Sept. 18, 2020
VCU Board of Visitors votes to de-commemorate buildings named for Confederates
Board also approves resolutions to commemorate a former arts dean and rename the African American studies academic building
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Virginia Commonwealth University’s Board of Visitors on Friday approved three resolutions that de-commemorate several buildings on campus named for members of the Confederacy, name a School of the Arts building after a former dean and allow the Department of African American Studies to rename its academic building.
The historic vote follows an extensive review of Confederate symbols reflected in plaques, building names and statues on and near campus.
“Expert historical analyses reveal a more complete story of the meaning of all of these memorials and commemorations that we cannot ignore nor accept,” said Michael Rao, Ph.D. president of VCU and VCU Health System. “We’ve learned a lot from this process, and it is clear that the values represented by these namings and symbols run counter to the values to which we are committed — inclusion, equity and diversity. The symbols of the Confederacy have come to impede our mission to serve all and that’s why I have recommended we no longer honor those symbols.”
The board approved a resolution that includes the de-commemoration of McGuire Hall, Baruch Auditorium, the Ginter House, the Jefferson Davis Memorial Chapel, the Tompkins-McCaw Library and the Wood Memorial Building — all spaces with namesakes who were members of the Confederacy. The resolution also calls for continued work with the city of Richmond to remove the Fitzhugh Lee monument, the Joseph Bryan statue and the W.C. Wickham monument in Monroe Park and the Howitzer statue near Park and Harrison streets. Each of the honorees had ties to the Confederacy. (The Monroe Park monuments and the Howitzer statue were removed this summer.)
In August 2017, Rao charged a work group to conduct an extensive audit of symbols of the Confederacy, racism, slavery, white supremacy and other items of an exclusionary nature on VCU’s campuses following the white supremacist rally in Charlottesville. Students, faculty, staff and alumni had raised concerns about the presence of these symbols at VCU. The President’s Committee on Confederate Commemoration engaged with the community through numerous interviews, presentations and small-group forums.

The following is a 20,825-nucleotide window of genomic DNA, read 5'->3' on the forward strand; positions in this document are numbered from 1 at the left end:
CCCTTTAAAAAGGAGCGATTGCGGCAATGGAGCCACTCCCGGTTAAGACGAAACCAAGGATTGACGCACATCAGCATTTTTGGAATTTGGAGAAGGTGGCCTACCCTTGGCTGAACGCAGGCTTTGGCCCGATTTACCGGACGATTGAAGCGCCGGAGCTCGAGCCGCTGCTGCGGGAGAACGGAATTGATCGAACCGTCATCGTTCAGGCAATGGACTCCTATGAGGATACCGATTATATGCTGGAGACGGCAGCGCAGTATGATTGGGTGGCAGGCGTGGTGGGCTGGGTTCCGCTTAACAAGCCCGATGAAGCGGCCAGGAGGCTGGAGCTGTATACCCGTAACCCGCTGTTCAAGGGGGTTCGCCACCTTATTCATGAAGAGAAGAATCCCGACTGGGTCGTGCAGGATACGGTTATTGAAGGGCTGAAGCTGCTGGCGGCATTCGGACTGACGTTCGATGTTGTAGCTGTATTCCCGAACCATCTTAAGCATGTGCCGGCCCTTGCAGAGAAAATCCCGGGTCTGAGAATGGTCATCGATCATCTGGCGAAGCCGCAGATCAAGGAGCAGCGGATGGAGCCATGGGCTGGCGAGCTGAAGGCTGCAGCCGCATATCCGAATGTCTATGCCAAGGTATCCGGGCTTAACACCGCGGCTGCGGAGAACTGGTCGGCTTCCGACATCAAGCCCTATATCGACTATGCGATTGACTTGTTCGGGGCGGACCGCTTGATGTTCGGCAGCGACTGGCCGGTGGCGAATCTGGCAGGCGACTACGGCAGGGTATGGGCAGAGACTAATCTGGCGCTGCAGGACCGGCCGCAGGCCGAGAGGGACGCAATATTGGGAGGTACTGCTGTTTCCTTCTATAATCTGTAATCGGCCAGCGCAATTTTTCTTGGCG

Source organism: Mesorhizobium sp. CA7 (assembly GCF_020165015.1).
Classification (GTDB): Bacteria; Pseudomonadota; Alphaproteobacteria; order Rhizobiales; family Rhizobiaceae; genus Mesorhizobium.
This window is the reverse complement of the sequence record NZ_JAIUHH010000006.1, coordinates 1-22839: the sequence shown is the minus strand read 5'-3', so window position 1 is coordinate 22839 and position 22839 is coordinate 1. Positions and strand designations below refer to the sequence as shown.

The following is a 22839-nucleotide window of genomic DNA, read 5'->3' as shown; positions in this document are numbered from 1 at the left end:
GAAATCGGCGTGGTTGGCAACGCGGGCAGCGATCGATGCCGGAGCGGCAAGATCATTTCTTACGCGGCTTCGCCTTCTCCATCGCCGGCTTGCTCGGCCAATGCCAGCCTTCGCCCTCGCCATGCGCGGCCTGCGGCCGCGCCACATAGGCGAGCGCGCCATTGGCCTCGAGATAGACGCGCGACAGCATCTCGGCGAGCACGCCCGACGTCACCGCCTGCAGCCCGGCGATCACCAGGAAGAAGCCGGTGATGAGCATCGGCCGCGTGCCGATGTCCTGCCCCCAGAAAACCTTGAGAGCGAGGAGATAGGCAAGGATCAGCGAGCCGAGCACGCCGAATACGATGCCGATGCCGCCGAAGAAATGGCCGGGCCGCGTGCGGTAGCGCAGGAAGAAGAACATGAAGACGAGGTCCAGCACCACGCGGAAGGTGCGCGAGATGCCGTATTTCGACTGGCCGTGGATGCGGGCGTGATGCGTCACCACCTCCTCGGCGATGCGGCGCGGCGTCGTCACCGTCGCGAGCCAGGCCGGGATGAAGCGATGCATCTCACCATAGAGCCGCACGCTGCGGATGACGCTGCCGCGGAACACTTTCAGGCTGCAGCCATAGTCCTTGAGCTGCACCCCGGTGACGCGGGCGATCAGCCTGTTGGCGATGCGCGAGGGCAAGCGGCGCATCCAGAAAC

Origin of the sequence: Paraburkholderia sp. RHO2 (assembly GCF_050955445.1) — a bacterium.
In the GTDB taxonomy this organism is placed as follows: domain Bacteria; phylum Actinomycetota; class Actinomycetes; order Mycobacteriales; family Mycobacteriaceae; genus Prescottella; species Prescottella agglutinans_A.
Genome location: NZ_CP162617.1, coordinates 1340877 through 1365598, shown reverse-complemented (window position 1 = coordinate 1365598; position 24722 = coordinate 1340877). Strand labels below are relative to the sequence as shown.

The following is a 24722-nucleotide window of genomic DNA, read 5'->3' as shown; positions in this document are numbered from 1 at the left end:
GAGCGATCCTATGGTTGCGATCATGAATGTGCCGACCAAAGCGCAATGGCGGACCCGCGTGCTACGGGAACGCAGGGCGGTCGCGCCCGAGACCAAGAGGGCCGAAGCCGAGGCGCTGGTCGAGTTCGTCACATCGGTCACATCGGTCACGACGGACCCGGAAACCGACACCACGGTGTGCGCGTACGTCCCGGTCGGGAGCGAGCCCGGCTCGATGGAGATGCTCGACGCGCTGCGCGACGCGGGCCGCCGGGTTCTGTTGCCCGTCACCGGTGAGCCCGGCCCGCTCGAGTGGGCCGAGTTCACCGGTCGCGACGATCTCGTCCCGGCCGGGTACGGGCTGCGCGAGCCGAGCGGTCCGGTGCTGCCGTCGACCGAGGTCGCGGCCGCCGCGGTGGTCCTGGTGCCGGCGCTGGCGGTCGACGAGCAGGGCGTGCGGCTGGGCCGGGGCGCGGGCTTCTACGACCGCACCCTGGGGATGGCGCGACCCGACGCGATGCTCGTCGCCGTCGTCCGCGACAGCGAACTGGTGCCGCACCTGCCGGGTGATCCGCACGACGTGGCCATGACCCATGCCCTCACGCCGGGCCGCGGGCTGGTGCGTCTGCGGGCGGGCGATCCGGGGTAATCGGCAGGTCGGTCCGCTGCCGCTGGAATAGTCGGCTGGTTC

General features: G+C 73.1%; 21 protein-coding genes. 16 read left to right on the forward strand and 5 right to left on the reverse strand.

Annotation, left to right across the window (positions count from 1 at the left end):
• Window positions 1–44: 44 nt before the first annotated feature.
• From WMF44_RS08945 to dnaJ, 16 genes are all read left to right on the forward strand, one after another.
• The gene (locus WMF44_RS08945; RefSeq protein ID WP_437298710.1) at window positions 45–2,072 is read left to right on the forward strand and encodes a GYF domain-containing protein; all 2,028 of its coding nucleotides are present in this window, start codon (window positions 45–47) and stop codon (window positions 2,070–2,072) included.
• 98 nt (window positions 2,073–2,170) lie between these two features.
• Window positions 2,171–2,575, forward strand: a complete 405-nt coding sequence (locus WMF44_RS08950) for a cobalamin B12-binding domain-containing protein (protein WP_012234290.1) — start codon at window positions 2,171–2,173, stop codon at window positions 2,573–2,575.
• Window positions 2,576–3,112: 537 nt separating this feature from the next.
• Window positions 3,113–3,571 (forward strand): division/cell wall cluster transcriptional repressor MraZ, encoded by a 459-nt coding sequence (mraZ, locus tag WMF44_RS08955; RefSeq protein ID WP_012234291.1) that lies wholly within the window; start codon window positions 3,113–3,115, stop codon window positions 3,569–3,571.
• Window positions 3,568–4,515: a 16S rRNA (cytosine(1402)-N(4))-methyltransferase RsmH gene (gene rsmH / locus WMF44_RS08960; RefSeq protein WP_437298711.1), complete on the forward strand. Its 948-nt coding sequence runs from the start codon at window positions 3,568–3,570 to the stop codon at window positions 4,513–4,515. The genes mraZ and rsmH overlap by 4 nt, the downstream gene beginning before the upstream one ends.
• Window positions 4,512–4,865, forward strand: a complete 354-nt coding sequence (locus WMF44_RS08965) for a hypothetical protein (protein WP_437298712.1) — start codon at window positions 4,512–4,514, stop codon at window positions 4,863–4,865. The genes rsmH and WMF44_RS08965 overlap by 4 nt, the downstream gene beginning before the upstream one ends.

That work led to the formation of the Committee on Commemorations and Memorials to make recommendations to approve memorials, commemorations and de-commemorations to the president. On July 7, the committee voted on 18 recommendations and solicited public feedback. The committee received more than 3,000 comments on its recommendations. The recommendations and comments were shared with Rao on July 24.
Aashir Nasim, Ph.D., vice president of institutional equity, effectiveness and success at VCU and chair of the Committee on Commemorations and Memorials, said while it can be easy to dismiss statues, plaques and other commemorations as “just symbols,” it is important to recognize that “symbolism matters.”
“Removing Confederate symbolism from our campuses, which still yields a de facto segregation in terms of how that historical era gave rise to the education and health disparities we see today, may also serve as an opportunity for reconciliation and restoration,” Nasim said.
The board also approved a resolution that calls for the naming of a School of the Arts building after Murry DePillars, Ph.D., who served as dean of the School of the Arts from 1976 to 1995. DePillars is credited in large part for the school’s growth in student enrollment and its ranking as a top arts school in the nation.
The board also approved a resolution removing the name “Harrison” from the current Harrison House to clear the way for the Department of African American Studies to commemorate and name the building. VCU’s Department of African American Studies was launched in 1972 as the second department of its kind in Virginia.
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